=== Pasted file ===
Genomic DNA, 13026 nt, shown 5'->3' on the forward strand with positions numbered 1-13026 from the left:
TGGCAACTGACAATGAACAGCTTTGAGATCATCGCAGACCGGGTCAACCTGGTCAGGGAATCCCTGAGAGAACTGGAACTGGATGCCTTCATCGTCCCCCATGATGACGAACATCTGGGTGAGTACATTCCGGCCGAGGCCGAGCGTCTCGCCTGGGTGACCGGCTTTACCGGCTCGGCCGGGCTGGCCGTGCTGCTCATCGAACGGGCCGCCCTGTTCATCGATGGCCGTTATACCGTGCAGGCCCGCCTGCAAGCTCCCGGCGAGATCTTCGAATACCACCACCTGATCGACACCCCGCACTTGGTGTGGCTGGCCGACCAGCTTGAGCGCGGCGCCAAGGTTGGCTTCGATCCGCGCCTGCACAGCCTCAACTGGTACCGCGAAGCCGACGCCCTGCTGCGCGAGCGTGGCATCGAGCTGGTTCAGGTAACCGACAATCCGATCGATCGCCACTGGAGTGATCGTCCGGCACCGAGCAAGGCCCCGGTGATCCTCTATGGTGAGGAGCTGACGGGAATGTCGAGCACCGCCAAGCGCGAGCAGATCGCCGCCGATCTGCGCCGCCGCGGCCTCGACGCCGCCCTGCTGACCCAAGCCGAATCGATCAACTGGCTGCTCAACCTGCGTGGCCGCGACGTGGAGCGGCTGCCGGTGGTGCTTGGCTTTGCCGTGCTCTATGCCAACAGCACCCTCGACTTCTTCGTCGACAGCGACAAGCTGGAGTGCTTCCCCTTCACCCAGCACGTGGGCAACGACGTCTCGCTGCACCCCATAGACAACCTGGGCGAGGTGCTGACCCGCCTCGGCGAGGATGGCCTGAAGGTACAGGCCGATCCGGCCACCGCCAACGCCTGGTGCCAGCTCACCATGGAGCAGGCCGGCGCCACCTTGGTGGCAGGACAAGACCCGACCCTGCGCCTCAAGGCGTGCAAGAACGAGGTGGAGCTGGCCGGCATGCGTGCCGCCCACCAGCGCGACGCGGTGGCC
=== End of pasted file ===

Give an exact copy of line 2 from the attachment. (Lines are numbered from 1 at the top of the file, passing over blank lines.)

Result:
TGGCAACTGACAATGAACAGCTTTGAGATCATCGCAGACCGGGTCAACCTGGTCAGGGAATCCCTGAGAGAACTGGAACTGGATGCCTTCATCGTCCCCCATGATGACGAACATCTGGGTGAGTACATTCCGGCCGAGGCCGAGCGTCTCGCCTGGGTGACCGGCTTTACCGGCTCGGCCGGGCTGGCCGTGCTGCTCATCGAACGGGCCGCCCTGTTCATCGATGGCCGTTATACCGTGCAGGCCCGCCTGCAAGCTCCCGGCGAGATCTTCGAATACCACCACCTGATCGACACCCCGCACTTGGTGTGGCTGGCCGACCAGCTTGAGCGCGGCGCCAAGGTTGGCTTCGATCCGCGCCTGCACAGCCTCAACTGGTACCGCGAAGCCGACGCCCTGCTGCGCGAGCGTGGCATCGAGCTGGTTCAGGTAACCGACAATCCGATCGATCGCCACTGGAGTGATCGTCCGGCACCGAGCAAGGCCCCGGTGATCCTCTATGGTGAGGAGCTGACGGGAATGTCGAGCACCGCCAAGCGCGAGCAGATCGCCGCCGATCTGCGCCGCCGCGGCCTCGACGCCGCCCTGCTGACCCAAGCCGAATCGATCAACTGGCTGCTCAACCTGCGTGGCCGCGACGTGGAGCGGCTGCCGGTGGTGCTTGGCTTTGCCGTGCTCTATGCCAACAGCACCCTCGACTTCTTCGTCGACAGCGACAAGCTGGAGTGCTTCCCCTTCACCCAGCACGTGGGCAACGACGTCTCGCTGCACCCCATAGACAACCTGGGCGAGGTGCTGACCCGCCTCGGCGAGGATGGCCTGAAGGTACAGGCCGATCCGGCCACCGCCAACGCCTGGTGCCAGCTCACCATGGAGCAGGCCGGCGCCACCTTGGTGGCAGGACAAGACCCGACCCTGCGCCTCAAGGCGTGCAAGAACGAGGTGGAGCTGGCCGGCATGCGTGCCGCCCACCAGCGCGACGCGGTGGCC